When it comes to your website and marketing campaigns, data is your best friend. Better decision-making can happen when you better understand how visitors are getting to your site, and what they are doing once they get there.
In a previous post, we looked at how Google is becoming your new website home page, with all the Google My Business (GMB) features it continues to add. Understanding how potential clients are interacting with your “Google home page” and segmenting out the traffic coming to your actual site are vital in terms of information. And they are measurable with the use of UTMs. UTM (which stands for Urchin Tracking Module) is the format Google uses to track your unique URLs.
What Is a UTM?
Basically, a UTM is a piece of code you attach to a URL so you can track your website traffic on a more granular level. (This is similar to the way direct marketers place codes on paper mailing labels and forms to track response to specific direct-mail campaigns.)
Here is an example of a custom URL without a UTM code and with the code. (The URLs are inside the quote marks.)
You can see the elements of the UTM: source, medium and campaign.
Even with Google Analytics set up for your website, you still can’t segment out the site traffic coming from GMB. You need to set up a custom URL using a UTM code. UTMs allow Google Analytics to tell you not only where searchers came from — such as GMB — but UTMs also allow you to track specific traffic from multiple GMB listings if you have them. This is crucial for local businesses. If you don’t know where your traffic is coming from, how do you know if your marketing strategies are working?
Let’s Get Started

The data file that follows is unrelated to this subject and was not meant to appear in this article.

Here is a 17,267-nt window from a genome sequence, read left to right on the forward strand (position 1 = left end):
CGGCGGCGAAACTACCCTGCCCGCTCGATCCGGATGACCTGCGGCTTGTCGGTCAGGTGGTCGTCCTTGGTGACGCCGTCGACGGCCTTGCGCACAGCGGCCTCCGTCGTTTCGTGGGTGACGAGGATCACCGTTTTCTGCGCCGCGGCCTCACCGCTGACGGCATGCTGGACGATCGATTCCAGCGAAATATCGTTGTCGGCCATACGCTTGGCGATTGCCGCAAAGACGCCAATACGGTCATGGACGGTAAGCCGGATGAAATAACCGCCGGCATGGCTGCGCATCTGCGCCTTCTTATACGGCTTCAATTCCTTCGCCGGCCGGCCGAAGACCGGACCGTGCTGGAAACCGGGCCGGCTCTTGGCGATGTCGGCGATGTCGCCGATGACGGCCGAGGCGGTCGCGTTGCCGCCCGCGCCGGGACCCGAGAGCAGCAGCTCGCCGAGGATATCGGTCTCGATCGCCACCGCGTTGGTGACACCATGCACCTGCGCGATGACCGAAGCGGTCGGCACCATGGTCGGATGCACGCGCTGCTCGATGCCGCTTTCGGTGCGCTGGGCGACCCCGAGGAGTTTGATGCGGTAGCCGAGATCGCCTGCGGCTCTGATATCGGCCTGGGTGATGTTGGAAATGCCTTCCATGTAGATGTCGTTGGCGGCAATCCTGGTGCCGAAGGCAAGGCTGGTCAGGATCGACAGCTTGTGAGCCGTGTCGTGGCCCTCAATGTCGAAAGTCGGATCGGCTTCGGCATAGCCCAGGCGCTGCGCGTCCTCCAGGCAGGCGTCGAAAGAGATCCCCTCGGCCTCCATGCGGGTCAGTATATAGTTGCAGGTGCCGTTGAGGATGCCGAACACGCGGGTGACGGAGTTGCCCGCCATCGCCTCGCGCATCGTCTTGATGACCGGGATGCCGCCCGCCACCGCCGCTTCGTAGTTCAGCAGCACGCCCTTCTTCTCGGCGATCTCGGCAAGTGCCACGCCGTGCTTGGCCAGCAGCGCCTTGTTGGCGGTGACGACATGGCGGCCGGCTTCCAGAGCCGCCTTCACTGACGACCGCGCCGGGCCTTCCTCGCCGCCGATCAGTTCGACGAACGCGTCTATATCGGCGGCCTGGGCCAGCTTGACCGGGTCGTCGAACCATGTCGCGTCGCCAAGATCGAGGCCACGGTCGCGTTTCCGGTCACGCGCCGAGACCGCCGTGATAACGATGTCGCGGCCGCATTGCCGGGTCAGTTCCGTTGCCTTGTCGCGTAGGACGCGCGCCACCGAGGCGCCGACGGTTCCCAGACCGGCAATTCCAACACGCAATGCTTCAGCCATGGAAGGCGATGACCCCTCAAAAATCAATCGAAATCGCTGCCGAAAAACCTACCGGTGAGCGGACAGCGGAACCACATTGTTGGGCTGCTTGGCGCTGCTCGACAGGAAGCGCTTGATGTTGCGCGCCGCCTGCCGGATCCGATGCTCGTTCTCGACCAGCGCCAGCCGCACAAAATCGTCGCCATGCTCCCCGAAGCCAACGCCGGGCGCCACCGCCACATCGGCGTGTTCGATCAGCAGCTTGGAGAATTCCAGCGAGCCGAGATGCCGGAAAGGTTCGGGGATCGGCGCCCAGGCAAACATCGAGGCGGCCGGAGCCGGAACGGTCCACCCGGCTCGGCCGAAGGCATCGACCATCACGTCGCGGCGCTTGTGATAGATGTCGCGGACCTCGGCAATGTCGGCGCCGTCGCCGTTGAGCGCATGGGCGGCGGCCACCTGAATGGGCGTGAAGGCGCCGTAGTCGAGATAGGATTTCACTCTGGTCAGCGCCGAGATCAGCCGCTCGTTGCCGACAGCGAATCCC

Here are the steps to set up your custom URL:
1. Go to Google’s URL Builder.
2. Enter your site URL, campaign source, medium and name. You can see in the example below a way to do this for Google My Business. If you have multiple locations, you can make the campaign source unique per location to track traffic by geography.
3. Copy the tracking URL Google gives you and add it to your GMB page.
Tracking UTM Traffic in Google Analytics
Once you have set up your custom URL and it is tracking hits correctly, you can access this new information in Google Analytics. Go to:
Acquisition > All Traffic > Source/Medium
Look for the source/medium that you set for your custom URL in the URL builder. In the example above, you would look for “local/organic.”
You now have the ability to see how many people actually visited your site from GMB, how long they stayed, what other pages they viewed and so on. If you see a dip in traffic you couldn’t explain before, you can now pinpoint the issue quicker and with more accuracy. We have also noticed that data appears to be inaccurate and missing from within the GMB Insights dashboard. We were seeing this with tracked phone calls and now are seeing it with site visits.
Below is the site traffic from a GMB listing for one of our clients. GMB Insights reported 353 website visits on their end; however, since adding a UTM code on the listing, we were able to track an additional 116 visits in the span of a month to the client’s site.
By implementing a custom URL, we now know that 469 visits came from GMB. And, we can now segment this data within Google Analytics to analyze what the visitors did once they arrived on the site. It is also 116 more visits that we would not have been able to report on with GMB Insights reporting alone.
Again, Data Is and Should Be Your Best Friend!
The added value and benefit you can get from this data is worthwhile, and the evidence presented here should speak to that. Don’t wait. Get it done today. You will soon have more insight into your local traffic and a holistic picture of your GMB traffic.
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